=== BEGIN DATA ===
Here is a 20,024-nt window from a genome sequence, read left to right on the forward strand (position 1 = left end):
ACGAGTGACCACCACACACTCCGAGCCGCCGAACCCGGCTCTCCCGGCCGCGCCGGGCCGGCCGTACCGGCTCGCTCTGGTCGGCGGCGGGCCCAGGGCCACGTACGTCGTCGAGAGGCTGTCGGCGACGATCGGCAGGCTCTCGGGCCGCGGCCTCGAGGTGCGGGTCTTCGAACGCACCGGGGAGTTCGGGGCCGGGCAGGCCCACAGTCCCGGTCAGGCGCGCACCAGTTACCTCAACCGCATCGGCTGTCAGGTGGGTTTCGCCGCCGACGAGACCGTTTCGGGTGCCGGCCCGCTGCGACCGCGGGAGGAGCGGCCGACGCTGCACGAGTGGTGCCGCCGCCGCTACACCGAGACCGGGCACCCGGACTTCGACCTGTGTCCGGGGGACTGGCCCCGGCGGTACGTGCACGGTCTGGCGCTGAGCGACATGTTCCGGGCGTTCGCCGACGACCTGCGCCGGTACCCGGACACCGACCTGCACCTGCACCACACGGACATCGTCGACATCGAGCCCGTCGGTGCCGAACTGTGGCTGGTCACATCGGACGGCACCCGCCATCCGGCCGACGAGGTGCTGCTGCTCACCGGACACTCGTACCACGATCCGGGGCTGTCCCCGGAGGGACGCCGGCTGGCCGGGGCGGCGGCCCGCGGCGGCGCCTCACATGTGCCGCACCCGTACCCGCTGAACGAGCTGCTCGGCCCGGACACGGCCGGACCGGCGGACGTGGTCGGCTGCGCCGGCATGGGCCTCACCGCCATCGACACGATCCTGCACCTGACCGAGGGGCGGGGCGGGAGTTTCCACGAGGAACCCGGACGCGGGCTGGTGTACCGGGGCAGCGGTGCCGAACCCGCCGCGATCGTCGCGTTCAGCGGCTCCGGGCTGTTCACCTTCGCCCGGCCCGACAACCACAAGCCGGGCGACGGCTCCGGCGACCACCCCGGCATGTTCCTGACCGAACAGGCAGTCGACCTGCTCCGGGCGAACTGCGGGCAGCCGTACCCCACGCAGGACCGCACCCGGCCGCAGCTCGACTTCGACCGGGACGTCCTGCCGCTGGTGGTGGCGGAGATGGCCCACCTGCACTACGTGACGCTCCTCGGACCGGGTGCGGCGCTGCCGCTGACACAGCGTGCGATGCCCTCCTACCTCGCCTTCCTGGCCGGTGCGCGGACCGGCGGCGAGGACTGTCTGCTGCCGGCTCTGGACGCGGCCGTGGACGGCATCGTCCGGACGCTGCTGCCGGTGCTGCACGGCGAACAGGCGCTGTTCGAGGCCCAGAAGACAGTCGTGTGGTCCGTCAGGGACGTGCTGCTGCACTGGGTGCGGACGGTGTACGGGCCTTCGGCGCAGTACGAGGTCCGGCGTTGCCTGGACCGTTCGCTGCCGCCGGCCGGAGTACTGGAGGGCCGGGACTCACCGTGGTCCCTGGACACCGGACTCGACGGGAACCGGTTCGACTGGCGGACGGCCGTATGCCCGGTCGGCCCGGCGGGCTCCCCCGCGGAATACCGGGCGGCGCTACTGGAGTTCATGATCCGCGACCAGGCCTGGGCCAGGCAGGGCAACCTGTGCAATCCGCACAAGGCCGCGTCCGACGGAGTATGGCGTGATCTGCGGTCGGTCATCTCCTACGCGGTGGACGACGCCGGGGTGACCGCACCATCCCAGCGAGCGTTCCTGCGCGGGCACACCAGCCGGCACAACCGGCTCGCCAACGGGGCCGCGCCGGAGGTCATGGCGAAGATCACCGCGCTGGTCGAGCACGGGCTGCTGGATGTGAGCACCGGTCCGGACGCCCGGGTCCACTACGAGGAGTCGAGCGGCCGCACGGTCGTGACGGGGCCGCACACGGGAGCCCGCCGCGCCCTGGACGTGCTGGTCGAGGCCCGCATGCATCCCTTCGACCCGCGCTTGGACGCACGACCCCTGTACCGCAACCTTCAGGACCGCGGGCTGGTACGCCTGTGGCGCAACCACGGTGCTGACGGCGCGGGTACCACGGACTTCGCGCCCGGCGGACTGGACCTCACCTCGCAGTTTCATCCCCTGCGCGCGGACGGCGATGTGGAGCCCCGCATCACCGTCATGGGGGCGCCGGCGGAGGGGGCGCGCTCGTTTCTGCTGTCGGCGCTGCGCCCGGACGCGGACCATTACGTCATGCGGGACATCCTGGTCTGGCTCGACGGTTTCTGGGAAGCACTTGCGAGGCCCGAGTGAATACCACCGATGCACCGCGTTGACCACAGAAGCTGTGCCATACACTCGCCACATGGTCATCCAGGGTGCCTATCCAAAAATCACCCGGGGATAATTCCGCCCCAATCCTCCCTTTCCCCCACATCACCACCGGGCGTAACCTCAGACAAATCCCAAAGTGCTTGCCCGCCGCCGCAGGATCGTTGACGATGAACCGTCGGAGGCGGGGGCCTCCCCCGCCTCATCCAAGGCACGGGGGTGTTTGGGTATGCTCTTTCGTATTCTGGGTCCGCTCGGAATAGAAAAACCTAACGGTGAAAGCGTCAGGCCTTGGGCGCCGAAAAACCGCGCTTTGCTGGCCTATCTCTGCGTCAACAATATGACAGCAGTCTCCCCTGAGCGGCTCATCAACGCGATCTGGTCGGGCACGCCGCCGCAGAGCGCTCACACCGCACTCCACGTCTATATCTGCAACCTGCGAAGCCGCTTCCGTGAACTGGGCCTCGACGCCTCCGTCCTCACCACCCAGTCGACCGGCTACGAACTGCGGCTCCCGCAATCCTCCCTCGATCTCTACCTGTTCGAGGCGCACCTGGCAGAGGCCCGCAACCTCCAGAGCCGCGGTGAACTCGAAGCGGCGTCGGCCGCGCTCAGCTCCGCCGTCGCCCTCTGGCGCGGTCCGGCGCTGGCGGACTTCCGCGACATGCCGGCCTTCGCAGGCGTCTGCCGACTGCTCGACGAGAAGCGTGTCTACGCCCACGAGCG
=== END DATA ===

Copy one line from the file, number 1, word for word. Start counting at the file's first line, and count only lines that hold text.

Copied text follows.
Here is a 20,024-nt window from a genome sequence, read left to right on the forward strand (position 1 = left end):